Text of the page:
Chesterton Tribune

Chesterton Centennial fondly remembered

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It’s a feat that likely couldn’t be duplicated today.

The parade committee that organized a major highlight of 1952’s week-long Chesterton centennial celebration made just 15 long-distance phone calls.

“We’d make 15 long-distance calls in an hour today,” said Nancy Vaillancourt, who entertained approximately 80 members and guests of the Duneland Historical Society Thursday with a retrospective of the centennial celebration.

The parade committee did spend 400 hours planning, traveled 500 miles, sent out 350 post cards and used 650 sheets of paper. And from the numerous slides taken by Walter Baur Sr. that were shown by Vaillancourt, the estimated crowd of 25,000 who watched the parade into the dusk were delighted by what was described as a most colorful spectacle.

Ralph Brooks, now 83, said the Chesterton Cemetery grounds were parked full of cars, as were all the streets. The parade route wound past stores and buildings like Publix Bowling, Brunks Ice Cream and State Park Drugs, many of which no longer exist.

Chesterton’s population of just over 3,000 residents led a simpler life in 1952 before the Indiana 49 Bypass and Bethlehem Steel were built, said Vaillancourt. But it was also during the Cold War and even rose-colored glasses couldn’t dim the specter of a mushroom cloud that hung over the nation.

The centennial celebration took place Aug. 17-23 with each day honoring a specific theme.

Sunday’s Freedom of Religion and Americanism Day kicked off with a community worship service and observances at local churches followed by Young America Day, Pioneer and Homecoming Day, Ladies Day, Merchants Day, Governor’s Day with white-hatted Gov. Schricker in attendance, and Farmer’s Day.

Each theme day was packed with activities for young and old, among them a bike rodeo, style show, baking and clothes-hanging contests, a balloon release, a tea and formal ball, horse pulls, sack races, a street dance, an open midway, several fireworks displays and a barbecue attended by 1,300 people who ate 700 pounds of ribs cooked under the supervision of Michael Joseph, a nationally known barbecue chef.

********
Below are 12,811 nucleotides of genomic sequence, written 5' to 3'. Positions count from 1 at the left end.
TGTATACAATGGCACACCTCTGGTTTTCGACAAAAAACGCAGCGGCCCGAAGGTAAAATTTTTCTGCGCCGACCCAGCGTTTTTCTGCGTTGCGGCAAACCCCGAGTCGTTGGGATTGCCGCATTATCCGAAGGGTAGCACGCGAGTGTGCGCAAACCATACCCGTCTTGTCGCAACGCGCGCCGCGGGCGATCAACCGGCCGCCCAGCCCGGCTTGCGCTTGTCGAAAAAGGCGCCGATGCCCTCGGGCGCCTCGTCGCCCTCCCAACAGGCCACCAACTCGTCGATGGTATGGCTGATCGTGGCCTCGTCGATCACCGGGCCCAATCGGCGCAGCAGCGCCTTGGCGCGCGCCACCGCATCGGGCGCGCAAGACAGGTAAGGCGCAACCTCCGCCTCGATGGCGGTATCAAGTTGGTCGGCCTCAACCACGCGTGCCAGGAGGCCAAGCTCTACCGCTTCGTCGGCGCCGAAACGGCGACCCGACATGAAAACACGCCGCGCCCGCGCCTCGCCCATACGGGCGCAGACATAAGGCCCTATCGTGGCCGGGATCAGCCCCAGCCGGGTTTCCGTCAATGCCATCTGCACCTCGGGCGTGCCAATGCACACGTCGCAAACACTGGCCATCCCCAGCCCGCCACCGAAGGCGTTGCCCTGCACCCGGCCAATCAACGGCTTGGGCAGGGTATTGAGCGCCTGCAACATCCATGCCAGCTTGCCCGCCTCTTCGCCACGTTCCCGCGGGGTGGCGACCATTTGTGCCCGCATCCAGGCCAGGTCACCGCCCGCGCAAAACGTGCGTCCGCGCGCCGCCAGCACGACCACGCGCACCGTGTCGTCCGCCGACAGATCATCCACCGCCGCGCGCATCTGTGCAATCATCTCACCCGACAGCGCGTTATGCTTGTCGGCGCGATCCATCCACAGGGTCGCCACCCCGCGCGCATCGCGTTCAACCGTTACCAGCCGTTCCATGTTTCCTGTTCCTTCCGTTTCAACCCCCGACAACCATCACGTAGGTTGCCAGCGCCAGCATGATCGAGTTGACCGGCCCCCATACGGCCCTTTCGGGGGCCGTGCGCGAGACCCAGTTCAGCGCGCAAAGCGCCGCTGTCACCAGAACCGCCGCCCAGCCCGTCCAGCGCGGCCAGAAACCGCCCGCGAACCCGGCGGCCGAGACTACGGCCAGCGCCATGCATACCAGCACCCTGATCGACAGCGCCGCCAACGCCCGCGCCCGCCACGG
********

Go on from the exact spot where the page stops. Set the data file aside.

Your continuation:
Five times during the week performances of “Crossroads of the Continent,” an ambitious historical pageant, also were staged under the direction of the John B. Rogers Co. personal representative. “The pageant itself must have been exhausting to watch as well as to perform,” said Vaillancourt. “It must have been an exciting week; every family had visitors.”

For many, the centennial is synonymous with Brothers of the Brush and Sisters of the Swish.

Organized by the Chesterton Fire Department, the Brothers encouraged men to grow a mustache, full beard, goatee or sideburns, and the Chesterton Women’s Club Sisters swore off lipstick and pledged to wear the official centennial bows, bonnets and old-fashioned dresses.

Vaillancourt said several of the women’s costumes were based on original patterns, and the young girls’ flounce pantaloons often were wide eyelet lace sewn around pajama bottoms. Many female costumes shown in the color slides were very elaborate despite the fact there was much discussion at the time, according to Vaillancourt, over what the right neckline should be and if a hoopskirt and bustle were appropriate.